Revolutionary Suicide (Newton)

This is an amazing book, one that I’m sorry I did not find earlier in life. The evolution and clarity of Newton’s vision, taken together with his accounts of his legal struggles and political acts, is both coherent and persuasive (and, perhaps, self-serving). I know just a little about the Black Panthers and want to continue to investigate, but there seems to have been much that was good about their work.

Newton’s sexism (which he seems to have inherited from his father) and his homophobia are not to be cast aside or minimized, but I think the pendulum has swung too far in the direction of ideological purity. People,  famous people, leaders have flaws. None of us is perfect. I cannot find the origin of the idea (perhaps Voltaire?), but the notion of not letting perfect be the enemy of better seems to apply here (and in more current situations).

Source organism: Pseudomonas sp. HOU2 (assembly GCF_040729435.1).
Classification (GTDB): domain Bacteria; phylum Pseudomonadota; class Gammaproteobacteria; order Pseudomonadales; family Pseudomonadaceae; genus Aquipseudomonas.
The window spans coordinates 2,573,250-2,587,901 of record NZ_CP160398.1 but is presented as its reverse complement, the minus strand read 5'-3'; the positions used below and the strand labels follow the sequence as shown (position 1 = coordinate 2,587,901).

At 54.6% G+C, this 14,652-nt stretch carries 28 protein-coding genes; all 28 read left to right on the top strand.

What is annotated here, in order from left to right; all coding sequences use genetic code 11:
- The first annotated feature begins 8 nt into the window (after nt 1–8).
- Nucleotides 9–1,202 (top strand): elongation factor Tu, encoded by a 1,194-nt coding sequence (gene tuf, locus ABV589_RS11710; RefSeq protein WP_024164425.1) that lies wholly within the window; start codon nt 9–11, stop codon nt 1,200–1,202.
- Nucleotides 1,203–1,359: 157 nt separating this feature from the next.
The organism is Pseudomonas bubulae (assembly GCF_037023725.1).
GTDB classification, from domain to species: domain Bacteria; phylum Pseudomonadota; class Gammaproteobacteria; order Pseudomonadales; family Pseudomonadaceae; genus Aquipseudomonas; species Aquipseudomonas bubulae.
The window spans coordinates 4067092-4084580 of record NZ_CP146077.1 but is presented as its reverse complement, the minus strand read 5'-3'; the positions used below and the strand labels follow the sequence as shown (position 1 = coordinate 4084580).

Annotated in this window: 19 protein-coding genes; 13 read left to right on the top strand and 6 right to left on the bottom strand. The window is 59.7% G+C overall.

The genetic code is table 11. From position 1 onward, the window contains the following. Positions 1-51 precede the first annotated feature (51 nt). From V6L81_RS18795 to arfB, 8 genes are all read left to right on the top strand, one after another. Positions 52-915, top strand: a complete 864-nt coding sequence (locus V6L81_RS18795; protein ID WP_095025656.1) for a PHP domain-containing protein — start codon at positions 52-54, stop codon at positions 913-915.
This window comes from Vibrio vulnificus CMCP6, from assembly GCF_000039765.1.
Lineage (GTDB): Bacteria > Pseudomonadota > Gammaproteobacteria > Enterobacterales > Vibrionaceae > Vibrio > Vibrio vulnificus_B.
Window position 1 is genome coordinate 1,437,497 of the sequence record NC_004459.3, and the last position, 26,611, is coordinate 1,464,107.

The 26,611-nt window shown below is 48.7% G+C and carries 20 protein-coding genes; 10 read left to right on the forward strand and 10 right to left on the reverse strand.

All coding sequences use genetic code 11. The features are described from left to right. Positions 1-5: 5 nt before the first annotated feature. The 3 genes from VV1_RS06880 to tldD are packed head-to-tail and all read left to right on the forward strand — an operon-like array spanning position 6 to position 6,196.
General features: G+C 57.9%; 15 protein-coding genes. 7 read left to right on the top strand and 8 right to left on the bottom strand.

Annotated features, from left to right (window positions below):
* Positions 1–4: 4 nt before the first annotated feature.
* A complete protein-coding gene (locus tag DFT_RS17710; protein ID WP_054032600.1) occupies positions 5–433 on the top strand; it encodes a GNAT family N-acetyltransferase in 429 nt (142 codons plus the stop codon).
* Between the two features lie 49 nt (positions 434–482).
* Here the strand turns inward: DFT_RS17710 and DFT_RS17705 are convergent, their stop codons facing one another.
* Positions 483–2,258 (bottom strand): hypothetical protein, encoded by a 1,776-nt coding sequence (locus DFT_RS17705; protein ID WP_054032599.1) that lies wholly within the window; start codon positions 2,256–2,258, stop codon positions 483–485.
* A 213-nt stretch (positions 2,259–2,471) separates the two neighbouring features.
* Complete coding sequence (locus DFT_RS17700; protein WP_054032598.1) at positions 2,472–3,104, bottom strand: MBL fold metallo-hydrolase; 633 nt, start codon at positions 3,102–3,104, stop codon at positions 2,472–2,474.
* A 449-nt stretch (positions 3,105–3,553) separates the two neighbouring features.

I found this book to be riveting and inspiring. And anyone who inspires me to read Nietzche gets a tip of the hat from me.


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